Raanjhanaa: Love from by-lanes of Benaras to Canteens of JNU
Raanjhanaa showcases the two types of love stories characteristic of our India. First kind is the small town love stories weaved in the lanes by not-so-mature desperadoes, who run behind rickshaws, cut slit their nerves, get slapped by the girl but smile, recite shayaris claiming they’ve written it themselves and all such similar exercises. The other type of love story is of a more mature kind, one where the intellect & ideology makes you fall for someone. Where you think you are made for each because your thought processes are on the same plane. The first type is like the medieval bhakti movement, other like the European Renaissance. From the by-lanes of Benaras to the canteens of JNU, Raanjhanaa tries to explore both these genres of Love.
Barring some rare scenes where you find the film needlessly flat, Raanjhanaa is engaging in every bits & pieces. Its able to keep the audience engrossed enough not to know when time passed & its popcorn break. A good effort by Anand Rai given this is only his second directorial venture afterTanu weds Manu. Talking of Music, A R Rahman lives up to his high standards & also shows how music can be used to fast forward the story. I had grown a liking for Irshad Kamil’s poetry since the days of Rockstar. Here also, Rahman’s music coupled with Irshad Kamil’s lyrics has successfully weaved a melodious combo.
With all his constraints & limitations of language & looks, Dhanush has given a superlative performance. He seems real, pure & true all through. For a tamil actor to play a benarsi pandit character, that too in his first Hindi film can be a challenging task. That challenge was eased to an extent by tracing Kundan, the character of Dhanush to Tamil ancestry. Its no hyperbole to say that Raanjhanaa is a dream Bollywood début for Dhanush. The story starts with him, ends with him & it shows him as the truest character. With a guy-next-door features, whatever his dialogues are he wears his heart on his sleeves. To me, the best narration was when Kundan, the sadak-chhap pandit while breaking all ties with his love, an affluent Muslim girl Zoya, played by Sonam Kapoor says, “Tumse pyaar karna Mera talent tha, Tumhara nahi.“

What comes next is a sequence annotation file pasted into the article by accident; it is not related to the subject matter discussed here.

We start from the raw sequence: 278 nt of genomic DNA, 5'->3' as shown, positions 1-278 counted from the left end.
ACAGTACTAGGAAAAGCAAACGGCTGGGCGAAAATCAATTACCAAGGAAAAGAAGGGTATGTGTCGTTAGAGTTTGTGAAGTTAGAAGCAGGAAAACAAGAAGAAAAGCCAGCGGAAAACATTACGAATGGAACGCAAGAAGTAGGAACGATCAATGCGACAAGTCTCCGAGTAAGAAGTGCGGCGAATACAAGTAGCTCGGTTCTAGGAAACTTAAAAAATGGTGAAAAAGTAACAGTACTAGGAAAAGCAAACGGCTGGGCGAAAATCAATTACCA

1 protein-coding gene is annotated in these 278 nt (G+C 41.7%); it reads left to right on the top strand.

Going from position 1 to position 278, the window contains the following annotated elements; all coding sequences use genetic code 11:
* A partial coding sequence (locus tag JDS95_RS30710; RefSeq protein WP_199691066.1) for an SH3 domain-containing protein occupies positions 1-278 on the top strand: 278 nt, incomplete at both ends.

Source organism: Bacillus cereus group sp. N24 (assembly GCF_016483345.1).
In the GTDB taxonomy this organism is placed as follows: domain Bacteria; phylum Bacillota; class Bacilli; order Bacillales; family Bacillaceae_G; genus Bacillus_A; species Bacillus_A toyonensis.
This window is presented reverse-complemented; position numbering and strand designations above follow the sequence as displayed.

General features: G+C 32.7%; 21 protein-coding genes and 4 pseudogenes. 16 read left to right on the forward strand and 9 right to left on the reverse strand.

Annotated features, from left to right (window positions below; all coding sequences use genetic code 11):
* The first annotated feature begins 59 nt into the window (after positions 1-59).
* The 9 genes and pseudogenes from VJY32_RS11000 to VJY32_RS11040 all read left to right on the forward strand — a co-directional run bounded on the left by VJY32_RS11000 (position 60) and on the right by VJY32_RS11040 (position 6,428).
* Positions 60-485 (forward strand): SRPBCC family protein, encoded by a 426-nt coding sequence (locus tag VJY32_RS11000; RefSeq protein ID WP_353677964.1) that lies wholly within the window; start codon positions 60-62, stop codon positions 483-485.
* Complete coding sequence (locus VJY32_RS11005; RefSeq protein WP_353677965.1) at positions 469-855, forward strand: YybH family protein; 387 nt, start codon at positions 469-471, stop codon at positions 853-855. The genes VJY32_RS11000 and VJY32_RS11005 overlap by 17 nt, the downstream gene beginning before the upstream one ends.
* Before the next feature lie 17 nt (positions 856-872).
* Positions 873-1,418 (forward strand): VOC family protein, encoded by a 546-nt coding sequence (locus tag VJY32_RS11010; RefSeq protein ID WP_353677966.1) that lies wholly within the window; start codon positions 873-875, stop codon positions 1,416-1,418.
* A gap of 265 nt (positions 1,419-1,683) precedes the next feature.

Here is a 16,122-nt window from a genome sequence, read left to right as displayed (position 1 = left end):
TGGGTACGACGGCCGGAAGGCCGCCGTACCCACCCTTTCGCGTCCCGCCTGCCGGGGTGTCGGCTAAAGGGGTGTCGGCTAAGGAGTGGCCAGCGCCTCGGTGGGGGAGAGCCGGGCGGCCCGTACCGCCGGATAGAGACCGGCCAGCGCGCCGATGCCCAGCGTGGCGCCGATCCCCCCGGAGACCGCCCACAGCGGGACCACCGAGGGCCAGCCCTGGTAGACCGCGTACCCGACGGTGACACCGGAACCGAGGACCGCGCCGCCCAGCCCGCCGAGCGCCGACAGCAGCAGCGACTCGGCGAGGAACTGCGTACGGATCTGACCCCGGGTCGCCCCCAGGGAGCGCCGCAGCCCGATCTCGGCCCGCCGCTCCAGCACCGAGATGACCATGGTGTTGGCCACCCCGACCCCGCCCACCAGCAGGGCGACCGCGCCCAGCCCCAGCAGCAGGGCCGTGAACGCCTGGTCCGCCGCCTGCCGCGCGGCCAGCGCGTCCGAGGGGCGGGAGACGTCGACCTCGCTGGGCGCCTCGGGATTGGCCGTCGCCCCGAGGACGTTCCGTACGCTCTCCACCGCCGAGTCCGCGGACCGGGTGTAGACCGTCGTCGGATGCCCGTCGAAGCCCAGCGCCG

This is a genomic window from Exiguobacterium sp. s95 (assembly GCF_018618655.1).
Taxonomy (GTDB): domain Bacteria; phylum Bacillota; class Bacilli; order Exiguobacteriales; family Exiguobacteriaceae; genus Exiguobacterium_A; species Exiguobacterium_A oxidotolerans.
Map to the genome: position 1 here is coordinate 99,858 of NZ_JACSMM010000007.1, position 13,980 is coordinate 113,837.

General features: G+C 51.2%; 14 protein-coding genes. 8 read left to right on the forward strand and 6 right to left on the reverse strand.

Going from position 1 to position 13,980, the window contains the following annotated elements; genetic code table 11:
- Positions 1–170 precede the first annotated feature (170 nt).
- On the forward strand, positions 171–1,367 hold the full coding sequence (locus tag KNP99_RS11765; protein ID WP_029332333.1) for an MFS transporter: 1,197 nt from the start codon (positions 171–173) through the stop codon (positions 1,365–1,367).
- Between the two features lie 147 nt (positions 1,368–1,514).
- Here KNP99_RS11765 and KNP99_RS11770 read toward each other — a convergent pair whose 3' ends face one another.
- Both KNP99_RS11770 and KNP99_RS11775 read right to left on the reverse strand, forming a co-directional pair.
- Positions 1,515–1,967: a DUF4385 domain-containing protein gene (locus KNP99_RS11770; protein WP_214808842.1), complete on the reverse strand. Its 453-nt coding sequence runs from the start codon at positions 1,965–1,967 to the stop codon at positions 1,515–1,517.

Zeeshan Ayyub delivers his one-liner punches with aplomb. His character of Murari, the hero’s best friend has again left an impact as he did in Mere Brother ki Dulhan & Jannat. To me, the disappointment was Mr Arvind Gaur, a noted theatre personality synonymous with issues of social concern. Gaur’s role of a third-rate politician, that too not performed to perfection makes him the weak link in Raanjhanaa. Sonam Kapoor has done better than her previous assignments & looks refreshingly innocent in some scenes. Abhay Deol, the fine actor that he is, plays a short cameo with a strong screen presence.
Talking of the humour element, the first half is a laugh riot against the serious political backdrop of second half. But, post interval Raanjhanaa does take a good dig at sarcasm. The scene where a group of left-thinking students discuss from night till morning upon what to do of a thief they had caught in their campus & why, after all he became a thief is a scathing satire on some of the pseudo-intellectuals. The night long left-oriented deliberations led them to a conclusion that the thief’s poverty & unemployment were the reasons behind why he was one. Ironically, when asked earlier, this was exactly what the thief had answered the moment he was caught climbing the hostel wall furtively.
The concluding scene with Kundan on death bed alongside a weeping Zoya, beautifully summarises the story you’ve been watching for the last two & half hours. A Love that never sufficed is more pure than one that reached its culmination..!!